“The term ‘inflicts serious injury’ means physical or bodily injury resulting from an assault with a deadly weapon with intent to kill. The injury must be serious but it must fall short of causing death. Further definition seems neither wise nor desirable. Whether such serious injury has been inflicted must be determined according to the particular facts of each case.” (Emphasis supplied.) State v. Jones, 258 N.C. 89, 91, 128 S.E. 2d 1 (1962).
The appellate courts of this State have subsequently reiterated that whether serious injury has been inflicted must be determined according to the particular facts of each case and is a question the jury must answer under proper instructions. State v. Ferguson, 261 N.C. 558, 135 S.E. 2d 626 (1964) ; State v. Shankle, 7 N.C. App. 564, 172 S.E. 2d 904 (1970) ; State v. *65 Parker, 7 N.C. App. 191, 171 S.E. 2d 665 (1970). This case is distinguishable from State v. Marshall, 5 N.C. App. 476, 168 S.E. 2d 487 (1969), where this Court found no error in the trial court’s instructions to the jury concerning serious injury. There the trial court instructed the jury that serious injury “means physical or bodily injury and this I feel needs no further definition,” but correctly left the question of whether the particular injury was serious for the jury to determine. Mere inaccuracies in the definition of serious injury, under certain circumstances, may not be prejudicial error. State v. Birchfield, 235 N.C. 410, 70 S.E. 2d 5 (1952) ; State v. Hefner, supra. The trial court’s error in this case was, however, more serious because it invaded the province of the jury.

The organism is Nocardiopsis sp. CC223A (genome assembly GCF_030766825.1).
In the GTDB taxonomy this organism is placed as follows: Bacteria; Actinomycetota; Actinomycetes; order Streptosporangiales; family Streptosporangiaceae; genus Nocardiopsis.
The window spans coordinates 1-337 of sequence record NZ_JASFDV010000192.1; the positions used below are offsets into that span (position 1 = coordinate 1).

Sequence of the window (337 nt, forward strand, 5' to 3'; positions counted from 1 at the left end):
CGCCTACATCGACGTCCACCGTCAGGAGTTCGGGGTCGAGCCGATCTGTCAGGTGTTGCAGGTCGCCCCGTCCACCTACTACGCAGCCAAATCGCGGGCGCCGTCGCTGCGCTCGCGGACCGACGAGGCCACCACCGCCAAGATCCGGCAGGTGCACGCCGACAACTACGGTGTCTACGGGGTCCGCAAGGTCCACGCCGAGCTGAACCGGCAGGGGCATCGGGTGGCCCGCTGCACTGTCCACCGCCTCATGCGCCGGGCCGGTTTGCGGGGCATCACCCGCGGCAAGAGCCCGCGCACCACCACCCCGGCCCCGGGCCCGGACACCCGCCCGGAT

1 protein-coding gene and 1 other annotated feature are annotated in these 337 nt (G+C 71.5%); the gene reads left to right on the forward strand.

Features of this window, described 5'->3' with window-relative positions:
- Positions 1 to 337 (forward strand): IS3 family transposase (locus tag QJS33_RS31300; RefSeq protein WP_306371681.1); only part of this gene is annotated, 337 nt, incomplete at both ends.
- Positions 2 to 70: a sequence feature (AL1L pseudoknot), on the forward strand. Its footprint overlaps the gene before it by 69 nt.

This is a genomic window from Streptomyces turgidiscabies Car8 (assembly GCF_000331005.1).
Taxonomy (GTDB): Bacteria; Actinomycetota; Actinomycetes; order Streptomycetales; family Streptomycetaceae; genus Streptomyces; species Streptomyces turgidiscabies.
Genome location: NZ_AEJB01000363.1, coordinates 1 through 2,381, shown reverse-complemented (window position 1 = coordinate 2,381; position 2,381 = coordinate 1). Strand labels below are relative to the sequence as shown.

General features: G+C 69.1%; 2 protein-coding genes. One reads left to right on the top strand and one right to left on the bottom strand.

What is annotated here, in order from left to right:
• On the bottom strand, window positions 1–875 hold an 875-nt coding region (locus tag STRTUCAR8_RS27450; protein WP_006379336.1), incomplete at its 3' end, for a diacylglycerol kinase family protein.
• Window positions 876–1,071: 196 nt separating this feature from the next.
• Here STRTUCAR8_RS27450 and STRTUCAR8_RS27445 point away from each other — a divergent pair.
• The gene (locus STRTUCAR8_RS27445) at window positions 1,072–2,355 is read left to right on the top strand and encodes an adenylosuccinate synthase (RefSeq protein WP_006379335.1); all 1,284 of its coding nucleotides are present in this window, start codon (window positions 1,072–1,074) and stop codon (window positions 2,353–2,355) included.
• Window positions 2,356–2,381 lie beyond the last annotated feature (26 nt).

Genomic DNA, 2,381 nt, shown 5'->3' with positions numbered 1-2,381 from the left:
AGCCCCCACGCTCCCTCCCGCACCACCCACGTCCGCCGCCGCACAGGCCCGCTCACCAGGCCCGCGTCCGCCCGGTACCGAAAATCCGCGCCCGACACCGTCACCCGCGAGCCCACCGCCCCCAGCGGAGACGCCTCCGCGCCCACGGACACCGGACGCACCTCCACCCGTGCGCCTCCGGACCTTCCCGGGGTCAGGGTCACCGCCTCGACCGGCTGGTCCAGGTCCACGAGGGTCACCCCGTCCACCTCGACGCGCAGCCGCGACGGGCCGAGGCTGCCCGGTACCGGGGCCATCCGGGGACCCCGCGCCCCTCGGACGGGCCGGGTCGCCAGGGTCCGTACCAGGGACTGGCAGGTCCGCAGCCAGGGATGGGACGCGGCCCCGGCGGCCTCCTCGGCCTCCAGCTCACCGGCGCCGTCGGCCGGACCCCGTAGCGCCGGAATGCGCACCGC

The following well-established principles are stated in State v. Swaringen, 249 N.C. 38, 105 S.E. 2d 99 (1958) :
“Defendants’ pleas of not guilty put in issue each essential element of the crimes charged. S. v. McLamb, 235 N.C. 251, 69 S.E. 2d 537; S. v. Cuthrell, 233 N.C. 274, 63 S.E. 2d 549; S. v. Brown, 225 N.C. 22, 33 S.E. 2d 121; S. v. Yow, 227 N.C. 585, 42 S.E. 2d 661.
The State had the burden of establishing beyond a reasonable doubt each element of the crime. Proof must be made without intimation or suggestion from the court that the controverted facts have or have not been established. G.S. 1-180.
The assumption by the court that any fact controverted by a plea of not guilty has been established is prejudicial error. S. v. Cuthrell, 235 N.C. 173, 69 S.E. 2d 233; S. v. Love, 229 N.C. 99; 47 S.E. 2d 712; S. v. Snead, 228 N.C. 37, 44 S.E. 2d 359; S. v. Minton, 228 N.C. 15, 44 S.E. 2d 346; Ward v. Mfg. Co., 123 N.C. 248.
The fact that the expression of opinion was unintentional or inadvertent does not make it less prejudicial. S. v. Canipe, 240 N.C. 60, 81 S.E. 2d 173; Miller v. R.R., 240 N.C. 617, 83 S.E. 2d 533; S. v. Shinn, 234 N.C. 397, 67 S.E. 2d 270; S. v. Simpson, 233 N.C. 438, 64 S.E. 2d 568.
Nor does the manner in which counsel examines the witnesses or argues the case to the jury justify the court in *66assuming the existence of an essential fact. S. v. Ellison, 226 N.C. 628, 39 S.E. 2d 824. There must be a judicial admission before the existence of an essential element of a crime can be stated as a fact. S. v. Hairr, supra [244 N.C. 506, 94 S.E. 2d 472].” 249 N.C., at 39-40.
The error in the quoted portions of the charge is sufficiently prejudicial to require a
Chief Judge Mallard and Judge Parker concur.